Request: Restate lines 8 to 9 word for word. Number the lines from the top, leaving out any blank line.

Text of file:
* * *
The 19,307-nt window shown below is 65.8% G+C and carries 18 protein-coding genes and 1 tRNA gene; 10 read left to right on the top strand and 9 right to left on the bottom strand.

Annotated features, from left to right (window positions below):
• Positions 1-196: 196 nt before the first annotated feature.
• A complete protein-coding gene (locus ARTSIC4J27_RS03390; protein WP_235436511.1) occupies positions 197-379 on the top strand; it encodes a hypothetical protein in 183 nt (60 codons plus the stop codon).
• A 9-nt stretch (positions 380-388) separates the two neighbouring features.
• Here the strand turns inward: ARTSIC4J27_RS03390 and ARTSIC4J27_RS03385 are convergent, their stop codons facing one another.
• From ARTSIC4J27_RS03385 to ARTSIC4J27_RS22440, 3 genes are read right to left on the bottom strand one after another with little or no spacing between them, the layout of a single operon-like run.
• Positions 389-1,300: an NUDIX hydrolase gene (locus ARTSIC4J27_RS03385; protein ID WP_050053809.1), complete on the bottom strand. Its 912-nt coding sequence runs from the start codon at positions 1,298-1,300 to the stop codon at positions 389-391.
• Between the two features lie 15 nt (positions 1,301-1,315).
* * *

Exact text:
• Positions 389-1,300: an NUDIX hydrolase gene (locus ARTSIC4J27_RS03385; protein ID WP_050053809.1), complete on the bottom strand. Its 912-nt coding sequence runs from the start codon at positions 1,298-1,300 to the stop codon at positions 389-391.
• Between the two features lie 15 nt (positions 1,301-1,315).